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Girls Trip

Screenwriters Kenya Barris and Tracy Oliver know how to get the party started and keep it lively.

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Ballad of Narayama

"The Ballad of Narayama" is a Japanese film of great beauty and elegant artifice, telling a story of startling cruelty. What a space it opens…

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* This filmography is not intended to be a comprehensive list of this artist’s work. Instead it reflects the films this person has been involved with that have been reviewed on this site.

#176 July 17, 2013

Marie writes: Last week, in response to a club member comment re: whatever happened to Ebert Club merchandize (turned out to be too costly to set up) I had promised to share a free toy instead - an amusement, really, offered to MailChimp clients; the mail service used to send out notices. Allow me to introduce you to their mascot...

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#166 May 8, 2013

Marie writes: the great Ray Harryhausen, the monster innovator and Visual Effects legend, passed away Tuesday May 7, 2013 in London at the age of 92. As accolades come pouring in from fans young and old, and obituaries honor his achievements, I thought club members would enjoy remembering what Harry did best.

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"Speed 3"--Winner of my 1999 contest

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No favorable review I've ever written has inspired more disbelief than my three stars for "Speed 2." Even its star, Sandra Bullock, started mentioning in interviews her disgust with herself for agreeing to star in it. It's frequently cited as an example of what a lousy critic I am. (Note well: Siskel also gave it thumbs up.) All the same, I'm grateful to movies that show me what I haven't seen before, and "Speed 2" had a cruise ship plowing right up the main street of a Caribbean village.

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#104 February 29, 2012

Marie writes: my friend Cheryl sent me the photo below, taken by an ex-coworker (Cheryl used to work for a Veterinarian.) The wolf's name is Alpha; one guess why. He's from the Grouse Mountain Wildlife Refuge in North Vancouver; not a zoo. The veterinary clinic is also located in North Vancouver and Alpha is having his regular dental check up and cleaning. (Click to enlarge.)

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#100 February 1, 2012

Marie writes: While writer Brian Selznick was doing research for his book "The Invention of Hugo Cabret", he discovered the Franklin Institute in Philadelphia had a very old automaton in their collection. And although it wasn't one of machines owned by Georges Melies, it was remarkably similar and with a history akin to the one he'd created for the automaton in The Invention of Hugo Cabret...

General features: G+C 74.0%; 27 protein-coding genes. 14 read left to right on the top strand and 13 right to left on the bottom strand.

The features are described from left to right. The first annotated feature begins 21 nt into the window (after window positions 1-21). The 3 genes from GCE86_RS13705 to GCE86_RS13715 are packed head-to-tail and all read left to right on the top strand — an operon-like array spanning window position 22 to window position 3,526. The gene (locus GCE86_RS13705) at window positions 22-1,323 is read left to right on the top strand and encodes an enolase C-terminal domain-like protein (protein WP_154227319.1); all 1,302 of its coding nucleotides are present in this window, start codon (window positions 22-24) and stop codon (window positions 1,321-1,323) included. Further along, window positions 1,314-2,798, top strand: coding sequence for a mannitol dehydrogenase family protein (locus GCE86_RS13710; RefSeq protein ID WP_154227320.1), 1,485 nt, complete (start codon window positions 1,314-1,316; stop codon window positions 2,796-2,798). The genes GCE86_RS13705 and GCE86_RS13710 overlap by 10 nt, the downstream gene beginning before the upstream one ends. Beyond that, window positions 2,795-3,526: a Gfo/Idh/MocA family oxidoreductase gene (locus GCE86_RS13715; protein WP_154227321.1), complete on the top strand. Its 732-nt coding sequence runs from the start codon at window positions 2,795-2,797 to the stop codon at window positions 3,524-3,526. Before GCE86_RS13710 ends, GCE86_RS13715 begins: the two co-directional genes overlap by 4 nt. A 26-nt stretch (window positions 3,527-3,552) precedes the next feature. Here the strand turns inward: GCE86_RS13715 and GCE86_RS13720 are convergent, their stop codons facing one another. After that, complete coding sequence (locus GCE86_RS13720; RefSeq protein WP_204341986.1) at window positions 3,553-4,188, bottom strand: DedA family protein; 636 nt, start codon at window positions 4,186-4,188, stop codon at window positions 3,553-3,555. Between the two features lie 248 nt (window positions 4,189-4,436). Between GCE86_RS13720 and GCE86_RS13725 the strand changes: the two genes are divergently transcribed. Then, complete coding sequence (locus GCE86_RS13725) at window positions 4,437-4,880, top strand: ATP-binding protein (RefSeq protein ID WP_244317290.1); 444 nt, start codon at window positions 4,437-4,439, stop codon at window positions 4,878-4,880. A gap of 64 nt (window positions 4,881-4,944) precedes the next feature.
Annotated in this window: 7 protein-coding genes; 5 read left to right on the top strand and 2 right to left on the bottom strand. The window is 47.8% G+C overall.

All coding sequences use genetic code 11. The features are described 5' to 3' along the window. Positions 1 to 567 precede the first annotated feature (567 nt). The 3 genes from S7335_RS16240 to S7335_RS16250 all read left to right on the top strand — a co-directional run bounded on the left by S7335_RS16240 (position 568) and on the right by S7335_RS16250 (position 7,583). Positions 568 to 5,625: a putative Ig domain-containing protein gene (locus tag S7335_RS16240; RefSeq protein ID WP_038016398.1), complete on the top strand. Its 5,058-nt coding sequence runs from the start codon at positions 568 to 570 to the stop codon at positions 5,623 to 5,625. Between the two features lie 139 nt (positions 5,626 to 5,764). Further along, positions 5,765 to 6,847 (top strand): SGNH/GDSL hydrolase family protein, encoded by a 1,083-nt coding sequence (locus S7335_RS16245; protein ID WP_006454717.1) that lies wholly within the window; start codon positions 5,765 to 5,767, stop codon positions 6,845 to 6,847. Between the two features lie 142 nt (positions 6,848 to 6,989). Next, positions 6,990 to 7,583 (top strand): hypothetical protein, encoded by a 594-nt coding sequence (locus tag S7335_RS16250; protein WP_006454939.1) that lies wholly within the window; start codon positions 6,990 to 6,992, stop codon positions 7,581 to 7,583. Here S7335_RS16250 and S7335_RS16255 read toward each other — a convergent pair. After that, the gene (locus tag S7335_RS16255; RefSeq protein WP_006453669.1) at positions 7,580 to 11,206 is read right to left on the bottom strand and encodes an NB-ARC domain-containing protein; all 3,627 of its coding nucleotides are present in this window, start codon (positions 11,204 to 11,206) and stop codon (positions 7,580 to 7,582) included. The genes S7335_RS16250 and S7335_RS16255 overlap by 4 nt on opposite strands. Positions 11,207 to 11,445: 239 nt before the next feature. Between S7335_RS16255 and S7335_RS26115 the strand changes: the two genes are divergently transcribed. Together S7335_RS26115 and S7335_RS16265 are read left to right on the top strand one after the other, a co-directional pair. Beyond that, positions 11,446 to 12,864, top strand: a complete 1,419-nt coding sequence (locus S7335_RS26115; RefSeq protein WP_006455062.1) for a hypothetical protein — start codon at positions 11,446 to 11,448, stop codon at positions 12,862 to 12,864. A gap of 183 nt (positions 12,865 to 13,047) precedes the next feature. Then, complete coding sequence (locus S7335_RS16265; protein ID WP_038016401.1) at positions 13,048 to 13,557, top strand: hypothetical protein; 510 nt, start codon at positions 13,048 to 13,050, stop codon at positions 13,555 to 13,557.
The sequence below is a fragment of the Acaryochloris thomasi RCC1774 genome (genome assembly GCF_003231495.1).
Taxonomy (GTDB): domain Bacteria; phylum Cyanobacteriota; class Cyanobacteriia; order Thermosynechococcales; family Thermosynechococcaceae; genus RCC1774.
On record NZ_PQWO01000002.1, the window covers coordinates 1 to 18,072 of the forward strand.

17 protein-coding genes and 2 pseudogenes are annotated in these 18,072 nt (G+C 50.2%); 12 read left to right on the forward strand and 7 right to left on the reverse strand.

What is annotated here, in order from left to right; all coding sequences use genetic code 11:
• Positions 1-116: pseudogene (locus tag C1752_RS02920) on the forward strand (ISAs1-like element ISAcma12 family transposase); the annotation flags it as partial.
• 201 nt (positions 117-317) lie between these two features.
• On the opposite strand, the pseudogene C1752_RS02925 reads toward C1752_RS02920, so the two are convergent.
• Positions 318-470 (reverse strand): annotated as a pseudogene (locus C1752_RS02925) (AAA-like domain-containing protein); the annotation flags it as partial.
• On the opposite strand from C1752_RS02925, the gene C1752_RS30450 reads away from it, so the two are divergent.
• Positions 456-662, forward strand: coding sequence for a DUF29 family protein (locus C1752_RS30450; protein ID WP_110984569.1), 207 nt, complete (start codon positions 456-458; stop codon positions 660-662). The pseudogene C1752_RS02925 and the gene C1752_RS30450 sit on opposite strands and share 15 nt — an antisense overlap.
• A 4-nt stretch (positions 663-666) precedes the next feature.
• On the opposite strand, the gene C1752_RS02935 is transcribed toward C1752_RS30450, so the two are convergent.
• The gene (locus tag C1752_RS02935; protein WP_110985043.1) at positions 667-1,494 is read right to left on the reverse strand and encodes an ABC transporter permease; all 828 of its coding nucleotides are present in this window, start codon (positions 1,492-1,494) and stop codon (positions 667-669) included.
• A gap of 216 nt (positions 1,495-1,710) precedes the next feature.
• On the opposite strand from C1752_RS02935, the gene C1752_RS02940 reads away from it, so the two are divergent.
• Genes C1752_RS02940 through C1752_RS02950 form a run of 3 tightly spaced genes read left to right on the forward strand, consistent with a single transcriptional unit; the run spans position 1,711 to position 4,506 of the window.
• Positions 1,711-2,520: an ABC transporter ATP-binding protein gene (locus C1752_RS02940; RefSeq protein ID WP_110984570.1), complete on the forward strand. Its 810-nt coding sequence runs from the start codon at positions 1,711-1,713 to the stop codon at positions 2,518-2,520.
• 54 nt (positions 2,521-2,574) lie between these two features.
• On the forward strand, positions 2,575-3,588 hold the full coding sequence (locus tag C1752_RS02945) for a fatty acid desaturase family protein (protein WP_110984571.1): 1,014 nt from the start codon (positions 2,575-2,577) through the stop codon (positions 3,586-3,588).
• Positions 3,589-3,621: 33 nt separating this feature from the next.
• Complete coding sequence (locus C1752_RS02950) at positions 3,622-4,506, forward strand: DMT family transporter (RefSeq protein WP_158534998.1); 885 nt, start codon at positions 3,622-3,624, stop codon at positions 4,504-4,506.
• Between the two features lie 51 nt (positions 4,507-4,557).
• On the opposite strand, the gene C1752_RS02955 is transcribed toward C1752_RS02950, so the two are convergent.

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#92 December 7, 2011

Marie writes: Belgium club member Koen Van Loocke has submitted the following and it's so awesome, I have no words. But first, background..The Cinematic Orchestra is led by composer/programmer/multi-instrumentalist Jason Swinscoe, who formed his first group "Crabladder" in 1990 while a Fine Arts student at Cardiff College. The group's fusion of jazz and hardcore punk elements with experimental rhythms, inspired Swinscoe to further explore the musical possibilites and by the time the group disbanded in the mid-'90s, he was playing DJ at various clubs and pirate radio stations in and around London.

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Goodfellas & badfellas: Scorsese and morality

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[This was originally published at MSN Movies in 2006, but MSN has taken down their archives.]

"You don't make up for your sins in church. You do it in the streets. You do it at home. The rest is bullshit, and you know it." -- Charlie (voiceover by Martin Scorsese) in "Mean Streets" (1973)

If I do bad things, am I a bad person? Can I be a good person despite the bad things I've done? Can I compensate for the sins I commit in one part of my life by doing good works in another? Is forgiveness possible? Is redemption achievable? Or does it even matter if there's not really anyone, or anything, watching over us and keeping track?

Those are some of the Catholic concerns that have preoccupied filmmaker Martin Scorsese throughout his career. His latest film [circa 2006], "The Departed," is based on "Infernal Affairs," a 2002 Hong Kong thriller directed by Andrew Lau and Alan Mak, about two moles: an undercover cop who has infiltrated a criminal gang, and a crook who is embedded in the police department. So, who's the good guy and who's the bad guy? Frank Costello, the gangster kingpin played by Jack Nicholson, says: "Cops or criminals: When you're facing a loaded gun, what's the difference?" And what about when you're pointing one? In the cosmic sense, we're all facing that loaded gun, and brandishing one, every day. And the difference -- if there is any -- is what Scorsese makes his movies about.

Watching certain Scorsese pictures today ("Mean Streets," "Taxi Driver," "Raging Bull," "The Last Temptation of Christ," "GoodFellas," "Casino" and others), you can appreciate the ways they both reflect and question the prevailing moral climate in early 21st-century America. It's a topsy-turvy universe in which the President of the United States himself insists that judgments about "goodness" and "badness" are not to be based upon actions, but are simply pre-existing existential conditions. Good or bad, right or wrong -- it just depends on which side you're on.

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